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Depression

Attitudes to depression medication

Some of the people we talked with resisted taking antidepressants, and some stopped taking their medication, even after the medication seemed to be working. People knew others who suffered considerable side effects from antidepressants, and so felt negative about medication. One woman saw depression as a sign of weakness, and resisted taking antidepressants for some time because she thought 'I'm better than this, I can do this, I can beat this.' Others had no problems taking antidepressants. This was particularly true of people who felt well and suffered few if any side effects on the newer antidepressants (see 'Newer anti-depressants medication: SSRI's and SNRI's'). One man said, “I'm certainly not one of those people who thinks 'Oh God, there's some kind of poison in my body.' It's like no, it makes me feel better”.

 
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Is for various reasons reluctant to take an antidepressant; once started a course, but did not go...

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Age at interview: 39
Sex: Male
Age at diagnosis: 32
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I've been prescribed antidepressants in the past but I've always felt reluctant and apprehensive about taking it, largely because a) I feel that the effects are probably short-term, they're not going to actually resolve the depression, b) because they do have side-effects and, c) I didn't feel comfortable, myself, with taking some tablets.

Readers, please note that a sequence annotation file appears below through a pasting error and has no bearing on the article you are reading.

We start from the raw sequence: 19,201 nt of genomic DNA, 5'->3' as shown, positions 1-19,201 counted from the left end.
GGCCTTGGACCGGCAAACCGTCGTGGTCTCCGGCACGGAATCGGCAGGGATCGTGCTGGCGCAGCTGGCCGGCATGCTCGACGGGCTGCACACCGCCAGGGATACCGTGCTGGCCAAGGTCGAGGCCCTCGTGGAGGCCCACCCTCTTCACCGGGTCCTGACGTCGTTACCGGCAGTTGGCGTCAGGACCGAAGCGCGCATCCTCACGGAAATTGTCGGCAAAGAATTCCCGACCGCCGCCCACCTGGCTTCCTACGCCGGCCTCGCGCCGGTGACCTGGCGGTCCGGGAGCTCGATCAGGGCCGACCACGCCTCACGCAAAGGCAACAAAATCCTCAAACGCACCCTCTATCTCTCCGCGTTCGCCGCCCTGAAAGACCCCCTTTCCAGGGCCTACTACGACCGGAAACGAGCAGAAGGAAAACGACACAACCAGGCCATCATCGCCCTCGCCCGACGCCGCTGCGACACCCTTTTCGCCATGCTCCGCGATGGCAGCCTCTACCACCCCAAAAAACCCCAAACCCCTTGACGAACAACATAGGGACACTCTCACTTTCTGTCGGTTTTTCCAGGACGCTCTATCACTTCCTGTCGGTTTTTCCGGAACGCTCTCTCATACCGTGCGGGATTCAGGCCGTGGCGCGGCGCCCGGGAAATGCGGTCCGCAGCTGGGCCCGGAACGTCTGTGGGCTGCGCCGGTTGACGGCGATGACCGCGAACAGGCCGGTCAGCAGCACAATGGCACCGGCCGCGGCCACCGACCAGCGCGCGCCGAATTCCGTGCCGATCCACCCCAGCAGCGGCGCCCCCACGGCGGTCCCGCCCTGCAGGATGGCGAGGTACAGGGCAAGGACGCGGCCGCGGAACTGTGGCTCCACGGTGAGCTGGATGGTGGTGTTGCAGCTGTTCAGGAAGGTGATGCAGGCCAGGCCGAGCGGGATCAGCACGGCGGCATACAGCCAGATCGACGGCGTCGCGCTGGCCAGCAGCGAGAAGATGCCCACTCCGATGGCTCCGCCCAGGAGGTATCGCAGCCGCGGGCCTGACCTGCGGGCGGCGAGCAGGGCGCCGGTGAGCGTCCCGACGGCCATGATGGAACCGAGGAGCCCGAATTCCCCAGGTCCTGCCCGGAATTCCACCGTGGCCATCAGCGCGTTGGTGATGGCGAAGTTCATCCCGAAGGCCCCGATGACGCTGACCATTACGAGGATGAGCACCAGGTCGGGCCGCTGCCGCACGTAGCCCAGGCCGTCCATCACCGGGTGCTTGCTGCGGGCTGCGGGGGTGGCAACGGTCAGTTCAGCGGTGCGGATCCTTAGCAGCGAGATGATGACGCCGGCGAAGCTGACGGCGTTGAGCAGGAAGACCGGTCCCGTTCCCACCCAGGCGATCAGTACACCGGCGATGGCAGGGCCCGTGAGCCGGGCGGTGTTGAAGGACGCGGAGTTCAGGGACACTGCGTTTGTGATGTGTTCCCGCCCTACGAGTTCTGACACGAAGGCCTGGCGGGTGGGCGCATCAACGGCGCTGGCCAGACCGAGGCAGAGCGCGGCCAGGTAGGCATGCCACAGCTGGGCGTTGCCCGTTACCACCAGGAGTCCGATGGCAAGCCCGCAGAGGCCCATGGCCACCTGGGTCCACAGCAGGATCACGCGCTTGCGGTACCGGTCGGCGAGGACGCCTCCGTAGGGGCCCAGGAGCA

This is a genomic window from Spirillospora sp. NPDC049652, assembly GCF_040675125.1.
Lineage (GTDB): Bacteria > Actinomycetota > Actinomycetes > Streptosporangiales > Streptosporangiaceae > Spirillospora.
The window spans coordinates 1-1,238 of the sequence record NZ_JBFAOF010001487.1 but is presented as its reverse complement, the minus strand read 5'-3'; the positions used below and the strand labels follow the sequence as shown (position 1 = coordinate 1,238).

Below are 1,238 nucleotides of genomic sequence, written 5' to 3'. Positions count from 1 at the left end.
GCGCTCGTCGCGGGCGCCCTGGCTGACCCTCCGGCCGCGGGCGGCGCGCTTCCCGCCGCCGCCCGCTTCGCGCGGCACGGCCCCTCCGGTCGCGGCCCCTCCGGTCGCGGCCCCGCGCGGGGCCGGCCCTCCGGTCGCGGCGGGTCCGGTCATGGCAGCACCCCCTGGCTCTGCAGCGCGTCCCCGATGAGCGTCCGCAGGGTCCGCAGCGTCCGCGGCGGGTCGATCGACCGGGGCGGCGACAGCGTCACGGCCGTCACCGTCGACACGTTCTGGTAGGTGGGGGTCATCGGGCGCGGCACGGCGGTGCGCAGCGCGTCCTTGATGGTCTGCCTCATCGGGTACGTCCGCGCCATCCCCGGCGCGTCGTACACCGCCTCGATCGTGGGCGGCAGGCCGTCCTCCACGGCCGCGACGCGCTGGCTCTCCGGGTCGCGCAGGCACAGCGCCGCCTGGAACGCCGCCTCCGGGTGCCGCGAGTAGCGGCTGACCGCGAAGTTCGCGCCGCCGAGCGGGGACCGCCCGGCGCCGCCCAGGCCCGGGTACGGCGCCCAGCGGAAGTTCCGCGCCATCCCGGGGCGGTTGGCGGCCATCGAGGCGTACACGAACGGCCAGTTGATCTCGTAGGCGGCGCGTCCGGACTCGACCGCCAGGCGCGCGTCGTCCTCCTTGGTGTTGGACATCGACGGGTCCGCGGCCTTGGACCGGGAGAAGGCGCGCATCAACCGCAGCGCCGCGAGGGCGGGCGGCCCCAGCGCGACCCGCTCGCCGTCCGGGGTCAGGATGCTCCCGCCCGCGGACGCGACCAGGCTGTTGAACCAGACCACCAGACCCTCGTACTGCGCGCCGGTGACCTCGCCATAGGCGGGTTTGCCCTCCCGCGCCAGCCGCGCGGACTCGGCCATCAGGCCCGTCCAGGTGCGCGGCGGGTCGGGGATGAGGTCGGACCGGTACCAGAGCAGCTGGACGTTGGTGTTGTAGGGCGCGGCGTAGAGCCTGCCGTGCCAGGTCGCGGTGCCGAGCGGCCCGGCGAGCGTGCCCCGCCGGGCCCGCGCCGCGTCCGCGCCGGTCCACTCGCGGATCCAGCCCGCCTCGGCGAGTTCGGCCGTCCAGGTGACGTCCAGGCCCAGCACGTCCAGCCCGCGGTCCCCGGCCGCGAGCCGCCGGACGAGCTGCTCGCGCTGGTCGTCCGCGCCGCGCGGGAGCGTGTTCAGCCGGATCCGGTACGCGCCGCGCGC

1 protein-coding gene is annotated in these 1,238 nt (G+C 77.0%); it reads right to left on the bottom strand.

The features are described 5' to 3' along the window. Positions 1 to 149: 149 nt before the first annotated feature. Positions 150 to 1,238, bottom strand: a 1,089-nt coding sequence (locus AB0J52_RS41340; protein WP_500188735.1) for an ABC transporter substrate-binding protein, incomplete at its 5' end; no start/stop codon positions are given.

There was one particular tablet I was prescribed, it wasn't Prozac, but it was something that was on a lower scale which I started the course.... but I only took them for a few days and I feel that, looking back now, that I didn't actually take them for long enough, anyway, to have any [pause] authority to say whether they would have helped me or not.

 

Felt she was ignorant about depression and medication and was scared about taking medication,...

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Age at interview: 43
Sex: Female
Age at diagnosis: 39
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Because I was quite ignorant and na've as well, because I... I was scared. My mate says to me, "You're depressed." And I said, "I'm not." She said, "You are" so, as I say, I went to the doctor and I, I expected some miracle cure and, but... so she put me on some tablets and I don't know what they were, but she said to me, "See a counsellor as well." And because I was scared going on the tablets, I took the tablets for a little while... but she never explained to me that, she said, "They're not addictive anyway", but I was still scared.

I can't remember them off-hand, but they're not addictive and they weren't that strong, but they did make me feel more confident. I could walk up the street with a smile on my face. Yeah, they did help.